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Matt:

Where did the @ symbol come from?

-- Lance, Chula Vista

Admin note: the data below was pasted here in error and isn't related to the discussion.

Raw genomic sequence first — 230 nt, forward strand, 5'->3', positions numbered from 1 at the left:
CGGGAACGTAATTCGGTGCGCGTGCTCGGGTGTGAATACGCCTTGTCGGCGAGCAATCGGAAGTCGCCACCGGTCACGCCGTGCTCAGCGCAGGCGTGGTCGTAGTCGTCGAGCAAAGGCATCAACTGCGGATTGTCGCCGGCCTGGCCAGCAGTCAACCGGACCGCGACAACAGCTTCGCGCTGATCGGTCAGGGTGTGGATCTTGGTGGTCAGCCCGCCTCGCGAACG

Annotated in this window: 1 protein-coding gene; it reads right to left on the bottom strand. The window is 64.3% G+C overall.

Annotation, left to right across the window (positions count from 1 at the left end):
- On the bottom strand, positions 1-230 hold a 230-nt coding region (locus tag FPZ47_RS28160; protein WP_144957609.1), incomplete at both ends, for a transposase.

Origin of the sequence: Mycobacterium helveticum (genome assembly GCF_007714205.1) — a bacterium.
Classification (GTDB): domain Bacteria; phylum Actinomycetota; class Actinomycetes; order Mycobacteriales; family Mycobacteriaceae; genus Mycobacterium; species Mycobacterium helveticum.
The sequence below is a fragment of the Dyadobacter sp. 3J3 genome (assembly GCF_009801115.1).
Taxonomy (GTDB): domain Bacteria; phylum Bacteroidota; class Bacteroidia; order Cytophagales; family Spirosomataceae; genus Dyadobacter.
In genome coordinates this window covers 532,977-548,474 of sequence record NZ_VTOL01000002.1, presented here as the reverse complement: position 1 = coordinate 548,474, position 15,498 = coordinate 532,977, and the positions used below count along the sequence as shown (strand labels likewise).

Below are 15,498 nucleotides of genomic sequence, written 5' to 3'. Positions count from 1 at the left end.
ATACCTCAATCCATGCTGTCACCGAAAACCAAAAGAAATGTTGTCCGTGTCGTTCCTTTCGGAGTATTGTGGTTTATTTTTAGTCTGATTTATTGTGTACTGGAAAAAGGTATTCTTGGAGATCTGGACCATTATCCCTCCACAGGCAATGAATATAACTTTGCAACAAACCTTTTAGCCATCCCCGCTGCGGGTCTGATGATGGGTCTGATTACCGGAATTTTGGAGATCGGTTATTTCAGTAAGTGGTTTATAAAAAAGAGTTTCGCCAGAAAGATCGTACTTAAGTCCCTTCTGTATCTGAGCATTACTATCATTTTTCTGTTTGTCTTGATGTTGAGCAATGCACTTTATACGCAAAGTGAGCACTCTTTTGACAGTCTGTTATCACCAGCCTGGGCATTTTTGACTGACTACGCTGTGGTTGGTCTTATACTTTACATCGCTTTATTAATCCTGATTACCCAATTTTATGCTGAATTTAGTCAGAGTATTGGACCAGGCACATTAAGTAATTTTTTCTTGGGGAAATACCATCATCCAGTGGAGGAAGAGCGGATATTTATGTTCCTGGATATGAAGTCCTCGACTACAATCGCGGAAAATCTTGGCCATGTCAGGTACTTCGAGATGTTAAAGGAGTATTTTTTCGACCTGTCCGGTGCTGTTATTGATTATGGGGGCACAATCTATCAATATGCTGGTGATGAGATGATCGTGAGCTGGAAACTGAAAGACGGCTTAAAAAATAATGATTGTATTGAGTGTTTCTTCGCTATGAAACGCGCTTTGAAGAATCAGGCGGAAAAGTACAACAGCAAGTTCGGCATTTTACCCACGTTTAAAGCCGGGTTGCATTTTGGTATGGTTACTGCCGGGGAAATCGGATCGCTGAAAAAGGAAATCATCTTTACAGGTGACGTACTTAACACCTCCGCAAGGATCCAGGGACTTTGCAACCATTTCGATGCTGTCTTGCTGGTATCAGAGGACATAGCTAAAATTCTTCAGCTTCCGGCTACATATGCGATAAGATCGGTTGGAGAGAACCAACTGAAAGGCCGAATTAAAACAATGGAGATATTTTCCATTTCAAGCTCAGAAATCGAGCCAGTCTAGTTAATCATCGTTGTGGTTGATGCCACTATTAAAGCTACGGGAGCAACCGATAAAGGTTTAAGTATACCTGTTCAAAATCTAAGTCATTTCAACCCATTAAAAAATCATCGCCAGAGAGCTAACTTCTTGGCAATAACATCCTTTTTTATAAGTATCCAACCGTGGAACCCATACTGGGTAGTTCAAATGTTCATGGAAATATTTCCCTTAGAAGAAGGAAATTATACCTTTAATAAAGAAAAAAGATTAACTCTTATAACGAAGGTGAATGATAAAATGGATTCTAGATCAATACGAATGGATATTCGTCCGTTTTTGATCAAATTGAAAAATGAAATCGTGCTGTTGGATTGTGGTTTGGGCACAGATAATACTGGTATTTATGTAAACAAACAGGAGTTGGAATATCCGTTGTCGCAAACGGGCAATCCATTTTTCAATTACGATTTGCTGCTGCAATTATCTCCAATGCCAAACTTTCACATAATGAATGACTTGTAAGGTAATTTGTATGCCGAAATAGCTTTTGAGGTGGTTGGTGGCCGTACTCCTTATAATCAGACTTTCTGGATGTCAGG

We have some late-breaking news on the "at" symbol, or "commercial a" symbol, whichever you choose to call it. Time was that linguists thought it was a contraction of the Latin word ad (to, toward, or at), curling the stem of the D back over the A. But some busy Italian scholar recently unearthed an early use of the symbol, from 500 years ago in commercial records, where the at sign stood for "amphora," a unit of volume for grain, wine, oil, and the like. (An amphora is a type of clay jar used since ancient times to ship edibles.) The embellished A for amphora eventually came to stand for "at the price of" in Western Europe and the U.S. It muscled its way into more modern Western life via the typewriter keyboard. The rest of the world had to wait for the advent of the Internet and email to learn about it. Depending on where you live around the world, you might refer to the little spot as a snail, bun, pig/monkey/dog's tail, leech, worm, or rolled herring.

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